Rebecca Lily is a long-time collaborator and recently helped me develop two bespoke presets make it easier for me to edit and share photos from my two digital cameras, the Leica SL and my iPhone XS. She liked my work enough to include some of it on her blog. Given my high-esteem for her work and talent, this is indeed an honor.
I am writing this four years to the day after I fell in love.
In the aftermath of the GigaOM shutdown, I left town to spend a weekend with friends in New York and to take a break from all the negativity that was enveloping. I needed to revisit the place where it all started. I was in search of closure, though finding it – I ultimately learned – would take much longer. After I arrived, I began my healing process, as many people do, with some retail therapy. I stopped by my favorite camera store and chit-chatted with the staff. Don who would later become a dear friend, showed it to me, though I am forever in his debt.
Over the past few months, I have been trying to wean myself off Instagram and social media in general. There are many aspects of Instagram. I love dearly: my photography community and ability to connect and chat with others about the art, craft, and technicals of photography. And right in the middle of this rumination, … Continue reading Flickr Fabulous
A few months back, when visiting Portland, Maine, I got a chance to spend time with Rebecca Lily and Johnny Patience, two talented photographers and visual artists. They have eschewed the obvious and the normal and instead carved out their trail through life, work, and creativity. Bijan Sabet, who is also a fellow photography enthusiast made the introductions. Dan Rubin, another stellar photographer, reinforced the relationship.
Those early introductions turned into a friendship, the kind where you are honest about yourself, your challenges and your fears. Over a coffee and some pastries in their favorite cafe in the city of Bath, Maine, we talked about photography. In particular, I spoke about my frustration with the time required to edit photos, when in reality one should be spending more time with the camera. Continue reading “Life-changing magic of a bespoke preset”
It was today, back in 2007, due to some health-related complications I almost died — and when I came out of the hospital, I knew that things wouldn’t be the same again. I have had to change — a lot — and looking back most of it has been for good. For instance, after a … Continue reading My 11th ReBirthday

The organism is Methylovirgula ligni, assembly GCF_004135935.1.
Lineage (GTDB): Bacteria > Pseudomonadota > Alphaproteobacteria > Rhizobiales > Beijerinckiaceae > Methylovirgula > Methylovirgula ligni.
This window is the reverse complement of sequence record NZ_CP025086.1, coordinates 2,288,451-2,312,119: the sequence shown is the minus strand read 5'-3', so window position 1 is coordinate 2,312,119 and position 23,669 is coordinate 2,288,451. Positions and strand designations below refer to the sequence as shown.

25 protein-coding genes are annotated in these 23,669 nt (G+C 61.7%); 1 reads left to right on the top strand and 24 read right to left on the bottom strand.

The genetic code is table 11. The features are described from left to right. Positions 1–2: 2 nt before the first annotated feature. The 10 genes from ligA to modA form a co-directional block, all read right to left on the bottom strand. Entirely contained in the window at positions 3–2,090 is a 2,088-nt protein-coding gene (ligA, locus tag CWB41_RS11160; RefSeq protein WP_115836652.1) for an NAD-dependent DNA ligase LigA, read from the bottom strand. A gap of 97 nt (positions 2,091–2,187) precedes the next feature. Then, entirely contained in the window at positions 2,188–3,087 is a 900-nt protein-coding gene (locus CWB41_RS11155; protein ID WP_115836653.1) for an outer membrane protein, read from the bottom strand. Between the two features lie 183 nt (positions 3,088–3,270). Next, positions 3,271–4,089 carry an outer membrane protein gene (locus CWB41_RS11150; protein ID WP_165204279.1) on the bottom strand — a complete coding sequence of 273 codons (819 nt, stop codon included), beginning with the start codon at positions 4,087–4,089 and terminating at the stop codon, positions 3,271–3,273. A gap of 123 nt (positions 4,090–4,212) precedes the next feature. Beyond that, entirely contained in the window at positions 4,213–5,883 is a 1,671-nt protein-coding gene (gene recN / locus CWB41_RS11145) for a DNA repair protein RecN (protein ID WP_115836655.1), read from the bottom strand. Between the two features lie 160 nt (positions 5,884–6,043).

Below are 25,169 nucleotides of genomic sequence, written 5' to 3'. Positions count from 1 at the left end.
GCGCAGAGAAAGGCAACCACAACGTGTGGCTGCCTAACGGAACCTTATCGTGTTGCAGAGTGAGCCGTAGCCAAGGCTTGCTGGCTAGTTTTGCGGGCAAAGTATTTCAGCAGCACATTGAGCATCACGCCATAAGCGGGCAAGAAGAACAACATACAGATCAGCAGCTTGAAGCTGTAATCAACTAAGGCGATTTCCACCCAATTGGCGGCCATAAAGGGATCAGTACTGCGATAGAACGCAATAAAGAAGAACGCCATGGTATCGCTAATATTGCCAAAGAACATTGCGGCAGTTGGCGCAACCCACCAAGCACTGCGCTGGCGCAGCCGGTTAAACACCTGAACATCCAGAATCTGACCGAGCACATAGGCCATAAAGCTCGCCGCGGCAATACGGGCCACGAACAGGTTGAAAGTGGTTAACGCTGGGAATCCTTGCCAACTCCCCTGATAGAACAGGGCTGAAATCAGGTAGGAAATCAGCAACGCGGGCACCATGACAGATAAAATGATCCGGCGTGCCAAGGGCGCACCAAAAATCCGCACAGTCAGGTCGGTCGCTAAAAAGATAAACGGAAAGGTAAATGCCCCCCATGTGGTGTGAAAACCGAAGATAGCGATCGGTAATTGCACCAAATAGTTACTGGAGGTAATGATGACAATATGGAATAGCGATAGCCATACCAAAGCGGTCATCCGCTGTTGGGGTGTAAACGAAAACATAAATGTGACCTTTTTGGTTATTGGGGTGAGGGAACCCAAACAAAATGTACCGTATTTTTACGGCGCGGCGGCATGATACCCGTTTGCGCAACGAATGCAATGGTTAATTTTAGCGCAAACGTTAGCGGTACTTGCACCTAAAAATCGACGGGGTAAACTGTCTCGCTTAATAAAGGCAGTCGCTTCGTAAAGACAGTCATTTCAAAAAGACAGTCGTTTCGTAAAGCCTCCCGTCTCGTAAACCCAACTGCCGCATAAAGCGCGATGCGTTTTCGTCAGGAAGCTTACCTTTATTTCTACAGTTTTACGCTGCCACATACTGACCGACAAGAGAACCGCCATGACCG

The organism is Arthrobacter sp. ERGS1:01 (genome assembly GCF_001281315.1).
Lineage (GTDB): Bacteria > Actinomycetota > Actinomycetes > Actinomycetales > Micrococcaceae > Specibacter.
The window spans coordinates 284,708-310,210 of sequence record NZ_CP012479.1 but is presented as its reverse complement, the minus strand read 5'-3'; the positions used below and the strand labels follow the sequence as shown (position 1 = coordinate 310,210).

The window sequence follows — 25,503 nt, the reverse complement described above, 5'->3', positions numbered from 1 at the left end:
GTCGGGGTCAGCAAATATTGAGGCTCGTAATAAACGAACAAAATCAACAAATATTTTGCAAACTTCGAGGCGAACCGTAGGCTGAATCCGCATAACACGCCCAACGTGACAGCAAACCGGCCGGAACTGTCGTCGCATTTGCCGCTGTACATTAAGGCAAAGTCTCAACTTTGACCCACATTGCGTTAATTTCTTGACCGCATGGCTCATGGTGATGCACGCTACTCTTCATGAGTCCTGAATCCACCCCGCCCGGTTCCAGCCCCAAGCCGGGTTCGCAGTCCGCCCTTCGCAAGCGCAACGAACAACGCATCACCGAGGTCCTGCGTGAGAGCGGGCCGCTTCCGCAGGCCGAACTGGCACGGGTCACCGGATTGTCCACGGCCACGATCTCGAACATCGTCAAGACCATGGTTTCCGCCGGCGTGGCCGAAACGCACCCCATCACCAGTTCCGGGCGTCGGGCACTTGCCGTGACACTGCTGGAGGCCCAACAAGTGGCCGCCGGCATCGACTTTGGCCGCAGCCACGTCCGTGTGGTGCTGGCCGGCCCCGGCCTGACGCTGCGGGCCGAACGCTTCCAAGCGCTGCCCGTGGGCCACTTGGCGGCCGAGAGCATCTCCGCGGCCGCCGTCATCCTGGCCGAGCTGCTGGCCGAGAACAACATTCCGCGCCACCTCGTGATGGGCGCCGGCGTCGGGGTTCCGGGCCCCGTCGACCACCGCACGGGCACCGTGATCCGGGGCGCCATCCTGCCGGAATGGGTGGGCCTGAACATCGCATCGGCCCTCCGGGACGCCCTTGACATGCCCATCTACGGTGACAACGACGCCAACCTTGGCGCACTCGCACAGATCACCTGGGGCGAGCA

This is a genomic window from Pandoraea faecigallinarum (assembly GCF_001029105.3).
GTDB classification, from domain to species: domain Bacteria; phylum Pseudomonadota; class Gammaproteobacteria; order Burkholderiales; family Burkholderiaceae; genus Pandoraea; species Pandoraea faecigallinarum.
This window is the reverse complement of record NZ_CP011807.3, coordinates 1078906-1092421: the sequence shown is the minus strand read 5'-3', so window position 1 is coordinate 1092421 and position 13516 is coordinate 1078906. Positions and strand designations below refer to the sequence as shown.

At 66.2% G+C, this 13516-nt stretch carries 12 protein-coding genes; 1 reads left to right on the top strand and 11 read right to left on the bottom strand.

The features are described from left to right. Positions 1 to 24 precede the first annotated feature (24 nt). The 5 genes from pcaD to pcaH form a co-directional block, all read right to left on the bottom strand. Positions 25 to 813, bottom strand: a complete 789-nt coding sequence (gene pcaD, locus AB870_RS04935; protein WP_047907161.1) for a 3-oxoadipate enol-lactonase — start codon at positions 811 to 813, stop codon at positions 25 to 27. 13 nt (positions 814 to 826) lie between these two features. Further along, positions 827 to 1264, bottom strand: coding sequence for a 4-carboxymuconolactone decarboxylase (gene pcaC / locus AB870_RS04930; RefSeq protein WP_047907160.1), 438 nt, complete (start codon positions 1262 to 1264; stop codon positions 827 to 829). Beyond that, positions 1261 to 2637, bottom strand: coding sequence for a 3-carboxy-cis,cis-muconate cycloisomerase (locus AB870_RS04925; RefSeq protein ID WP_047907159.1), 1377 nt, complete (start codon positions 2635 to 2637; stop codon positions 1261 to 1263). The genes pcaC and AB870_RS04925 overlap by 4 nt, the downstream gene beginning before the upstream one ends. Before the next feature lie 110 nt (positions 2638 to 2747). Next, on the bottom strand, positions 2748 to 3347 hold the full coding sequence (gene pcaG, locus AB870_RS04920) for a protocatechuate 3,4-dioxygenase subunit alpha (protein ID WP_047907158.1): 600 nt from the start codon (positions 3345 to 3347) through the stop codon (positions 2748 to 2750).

One of the most magical sights — at least for me — is the confluence of Rivers Indus and Zanskar. The two rivers have very distinct colors, whether you are looking down from the mountain road that hugs the mountain on its side, or right from the beach. And I am not the first one to stop and take photos at this spot. It is a tourist haunt, and perhaps that is why it was a challenge to find new perspectives and give my spin on this spot. Continue reading “Confluence”
Photography oriented trips are a visual Marathon. You are always on the move; your eyes are still looking, scanning, cataloging and telling your brain what a photo worth making is. I usually drive around with a local and then stop at a location that clicks. Pun intended! And then I would spend either minutes or hours at a location, and work it.
But after a while, your eyes start to tire, and you stop looking. It usually happens on the last day and today was no different. Luckily, Arun Bhat, who helped organize this trip and our man-Friday, karma, were there to push me. “Why don’t we drive up to Tanglangla,” and stop along the way and look at some Monasteries,” Arun had suggested. The drive to the second highest motorable pass in the world (maybe) is beautiful, and with early snows coming, the roads are going to be empty and pass through a beautiful landscape, worth looking and not just photographing. Continue reading “Gateway to Heaven: Ladakh”
After five years of using Leica products, I can safely say that Leica does make fantastic products, and expensive as they might be, they are going to last what seems like a lifetime. I bought my Leica SL, about three years ago. It was so advanced and perfectly built that even today, I find it at par with recent competitive products. The lenses — especially the M class of lenses — cost a lot of money, but I am leaving those for my godchildren. In other words, the very qualities that make Leica products expensive, make it hard for the company to monetize their customer base. With overall camera market shrinking, thanks to the rise of computational photography, like all its rivals, Leica must see the writing on the wall.